Alliston was convicted of causing bodily harm through wanton and furious driving under the Offences Against the Person Act 1861 but acquitted on the more serious charge of manslaughter.

However, campaigners argue that it should be conducted in the context of a wider review of the law as it applies to all road users.

Following the announcement of the review, Paul Tuohy, Cycling UK’s chief executive, said: “The consultation on road safety issues is an opportunity to keep cyclists and pedestrians safer.

“Cycling UK looks forward to working with the Department for Transport on this consultation to ensure it focuses on evidenced ways that keep our most vulnerable road users safe, by addressing risks such as dangerous roads, drivers and vehicles.

“The proposed review of cycling offences needs to be carried out as part of the Government’s promised wider review of all road traffic offences and sentencing.

“This will ensure the justice system can deal with mistakes, carelessness, recklessness and deliberately dangerous behaviour by all road users.”

Similarly, a letter published in The Times earlier this week called on the government to expand the scope of the review beyond cyclists.

Among the 15 signatories to the letter were John Parkin, professor of transport engineering at the University of the West of England, Rachel Aldred, reader in transport at the University of Westminster, and UCL professor of public health, Jennifer Mindel. They wrote:

Sir,

The government has announced an urgent review to consider whether a new offence equivalent to causing death or dangerous driving should be introduced for cyclists. Risk on our roads, particularly for the most vulnerable, remains high. As part of a strategy to address this, we agree that a review of road traffic offences is required, However, we question the focus only on deaths caused by cyclists. Of the 1,792 people killed on UK roads last year, only three were pedestrians killed in collisions with cyclists.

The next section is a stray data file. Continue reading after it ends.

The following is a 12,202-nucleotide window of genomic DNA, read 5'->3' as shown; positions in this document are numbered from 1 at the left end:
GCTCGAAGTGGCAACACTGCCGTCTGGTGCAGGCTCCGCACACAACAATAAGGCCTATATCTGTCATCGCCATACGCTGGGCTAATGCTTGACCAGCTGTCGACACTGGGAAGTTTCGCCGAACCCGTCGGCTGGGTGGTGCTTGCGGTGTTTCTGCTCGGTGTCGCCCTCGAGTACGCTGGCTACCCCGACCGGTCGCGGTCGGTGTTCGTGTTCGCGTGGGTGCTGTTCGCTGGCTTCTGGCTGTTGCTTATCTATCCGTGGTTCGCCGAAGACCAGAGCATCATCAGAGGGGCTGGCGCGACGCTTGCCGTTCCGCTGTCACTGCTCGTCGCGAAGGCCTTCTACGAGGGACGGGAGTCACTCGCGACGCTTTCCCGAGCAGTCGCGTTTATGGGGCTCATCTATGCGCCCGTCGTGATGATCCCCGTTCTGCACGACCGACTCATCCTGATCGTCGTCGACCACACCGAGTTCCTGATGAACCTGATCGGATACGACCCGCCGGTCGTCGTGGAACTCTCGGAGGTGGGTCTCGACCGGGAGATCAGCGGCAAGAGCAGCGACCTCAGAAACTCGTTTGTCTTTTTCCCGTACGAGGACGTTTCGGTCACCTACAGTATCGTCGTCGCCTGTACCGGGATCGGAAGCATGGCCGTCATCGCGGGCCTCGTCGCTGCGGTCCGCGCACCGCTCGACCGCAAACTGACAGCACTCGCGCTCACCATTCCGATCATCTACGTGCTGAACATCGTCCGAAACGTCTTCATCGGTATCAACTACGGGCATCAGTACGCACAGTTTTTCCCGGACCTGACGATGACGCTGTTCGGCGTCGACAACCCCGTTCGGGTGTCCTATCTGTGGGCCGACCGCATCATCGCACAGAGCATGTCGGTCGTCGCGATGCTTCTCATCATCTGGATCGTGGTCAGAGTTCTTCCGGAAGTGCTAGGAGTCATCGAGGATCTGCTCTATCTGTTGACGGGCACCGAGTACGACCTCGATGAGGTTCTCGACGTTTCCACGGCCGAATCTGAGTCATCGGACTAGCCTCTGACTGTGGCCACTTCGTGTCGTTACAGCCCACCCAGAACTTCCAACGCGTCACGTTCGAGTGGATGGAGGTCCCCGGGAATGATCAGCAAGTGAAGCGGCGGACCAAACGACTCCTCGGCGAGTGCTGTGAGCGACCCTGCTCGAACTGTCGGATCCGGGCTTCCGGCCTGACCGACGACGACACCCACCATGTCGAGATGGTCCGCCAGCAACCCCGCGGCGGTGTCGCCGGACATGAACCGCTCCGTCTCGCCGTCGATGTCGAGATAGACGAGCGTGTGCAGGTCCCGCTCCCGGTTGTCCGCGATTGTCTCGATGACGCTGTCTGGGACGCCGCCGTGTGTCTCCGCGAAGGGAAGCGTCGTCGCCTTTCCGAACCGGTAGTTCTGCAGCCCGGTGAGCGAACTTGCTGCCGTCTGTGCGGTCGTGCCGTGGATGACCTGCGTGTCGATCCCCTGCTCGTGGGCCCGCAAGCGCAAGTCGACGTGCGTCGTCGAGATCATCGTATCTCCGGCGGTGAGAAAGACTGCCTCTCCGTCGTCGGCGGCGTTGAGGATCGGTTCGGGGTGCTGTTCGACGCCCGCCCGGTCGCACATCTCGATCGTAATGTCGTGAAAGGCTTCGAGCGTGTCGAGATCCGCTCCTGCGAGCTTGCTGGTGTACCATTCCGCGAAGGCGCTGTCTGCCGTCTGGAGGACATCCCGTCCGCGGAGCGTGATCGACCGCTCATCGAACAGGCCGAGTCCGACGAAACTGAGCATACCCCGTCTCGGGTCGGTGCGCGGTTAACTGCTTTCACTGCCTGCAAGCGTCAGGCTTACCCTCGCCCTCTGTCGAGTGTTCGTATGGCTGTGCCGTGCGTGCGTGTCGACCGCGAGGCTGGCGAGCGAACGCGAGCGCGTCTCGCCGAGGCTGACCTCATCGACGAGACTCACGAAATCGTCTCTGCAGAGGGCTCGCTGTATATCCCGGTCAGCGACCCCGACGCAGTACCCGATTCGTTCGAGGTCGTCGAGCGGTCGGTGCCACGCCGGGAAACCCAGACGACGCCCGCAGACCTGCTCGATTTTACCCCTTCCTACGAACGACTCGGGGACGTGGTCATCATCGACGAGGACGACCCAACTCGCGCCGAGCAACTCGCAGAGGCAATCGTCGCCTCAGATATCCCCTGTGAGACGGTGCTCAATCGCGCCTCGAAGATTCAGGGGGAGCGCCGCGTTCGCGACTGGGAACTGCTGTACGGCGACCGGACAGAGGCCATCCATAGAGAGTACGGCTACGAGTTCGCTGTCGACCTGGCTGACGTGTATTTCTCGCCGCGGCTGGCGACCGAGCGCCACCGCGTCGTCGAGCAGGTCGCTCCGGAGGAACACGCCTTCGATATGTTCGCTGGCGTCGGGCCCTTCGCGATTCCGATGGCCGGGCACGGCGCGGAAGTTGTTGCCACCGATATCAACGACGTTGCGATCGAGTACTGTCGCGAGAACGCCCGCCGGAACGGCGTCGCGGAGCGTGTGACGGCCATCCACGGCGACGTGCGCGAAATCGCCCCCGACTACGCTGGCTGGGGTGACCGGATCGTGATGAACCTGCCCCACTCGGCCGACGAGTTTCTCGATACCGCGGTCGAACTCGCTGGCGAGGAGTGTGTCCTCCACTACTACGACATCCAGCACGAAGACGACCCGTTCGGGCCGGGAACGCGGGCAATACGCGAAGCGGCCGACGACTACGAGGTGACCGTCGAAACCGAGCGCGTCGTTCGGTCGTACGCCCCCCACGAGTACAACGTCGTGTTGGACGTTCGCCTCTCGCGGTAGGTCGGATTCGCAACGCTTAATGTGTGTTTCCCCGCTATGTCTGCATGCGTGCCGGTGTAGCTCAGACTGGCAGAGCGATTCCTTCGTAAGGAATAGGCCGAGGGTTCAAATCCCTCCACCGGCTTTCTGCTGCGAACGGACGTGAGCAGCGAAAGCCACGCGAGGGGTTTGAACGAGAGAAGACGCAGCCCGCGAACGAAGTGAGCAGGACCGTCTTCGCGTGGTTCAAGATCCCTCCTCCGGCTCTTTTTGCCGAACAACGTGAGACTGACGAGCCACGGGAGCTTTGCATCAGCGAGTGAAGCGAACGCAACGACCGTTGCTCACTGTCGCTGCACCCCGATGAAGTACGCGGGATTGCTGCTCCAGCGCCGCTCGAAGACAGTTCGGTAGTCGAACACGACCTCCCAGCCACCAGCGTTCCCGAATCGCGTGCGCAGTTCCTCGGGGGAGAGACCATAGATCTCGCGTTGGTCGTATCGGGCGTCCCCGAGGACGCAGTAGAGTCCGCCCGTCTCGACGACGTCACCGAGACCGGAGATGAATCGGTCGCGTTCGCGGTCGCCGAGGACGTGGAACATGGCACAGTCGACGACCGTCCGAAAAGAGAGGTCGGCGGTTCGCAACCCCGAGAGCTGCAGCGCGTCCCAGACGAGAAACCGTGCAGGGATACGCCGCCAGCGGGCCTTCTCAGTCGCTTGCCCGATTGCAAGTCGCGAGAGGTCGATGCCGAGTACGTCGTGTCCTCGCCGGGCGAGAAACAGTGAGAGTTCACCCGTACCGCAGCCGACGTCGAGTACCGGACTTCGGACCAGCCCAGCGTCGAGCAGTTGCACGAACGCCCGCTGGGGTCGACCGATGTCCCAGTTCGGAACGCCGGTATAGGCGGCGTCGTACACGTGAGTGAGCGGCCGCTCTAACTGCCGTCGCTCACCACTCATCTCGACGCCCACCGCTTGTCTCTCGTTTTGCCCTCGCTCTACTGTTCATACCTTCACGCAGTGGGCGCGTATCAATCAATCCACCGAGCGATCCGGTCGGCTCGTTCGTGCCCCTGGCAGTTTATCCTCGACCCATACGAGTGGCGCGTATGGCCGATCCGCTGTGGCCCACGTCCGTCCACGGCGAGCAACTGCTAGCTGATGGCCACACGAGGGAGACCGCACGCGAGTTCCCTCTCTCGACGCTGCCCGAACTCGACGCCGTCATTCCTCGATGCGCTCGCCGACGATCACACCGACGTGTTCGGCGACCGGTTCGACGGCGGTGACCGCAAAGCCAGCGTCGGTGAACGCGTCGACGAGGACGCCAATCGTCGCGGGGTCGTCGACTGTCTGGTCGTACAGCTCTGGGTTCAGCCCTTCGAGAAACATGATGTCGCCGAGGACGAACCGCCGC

The review of all road traffic offences and sentencing announced in May 2014 is long overdue. This was reduced in scope to cover the distinction between careless and dangerous driving, drink and drug driving and use of mobile phones, and hit-and-run drivers. It has not yet appeared, despite such offences killing many more people each year than do cyclists.

We call on the government to ensure that any urgent review of road traffic offences is wide-ranging.

Laura received widespread praise for her piece in the Guardian, including from British Cycling policy advisor and Greater Manchester Cycling & Walking Commissioner Chris Boardman, who was quoted in the article.

Following Norman's response yesterday, she has since confirmed that she is due to meet with minister to discuss the government’s review in more detail.

Born in Scotland, Simon moved to London aged seven and now lives in the Oxfordshire Cotswolds with his miniature schnauzer, Elodie. He fell in love with cycling one Saturday morning in 1994 while living in Italy when Milan-San Remo went past his front door. A daily cycle commuter in London back before riding to work started to boom, he's been news editor at road.cc since 2009. Handily for work, he speaks French and Italian. He doesn't get to ride his Colnago as often as he'd like, and freely admits he's much more adept at cooking than fettling with bikes.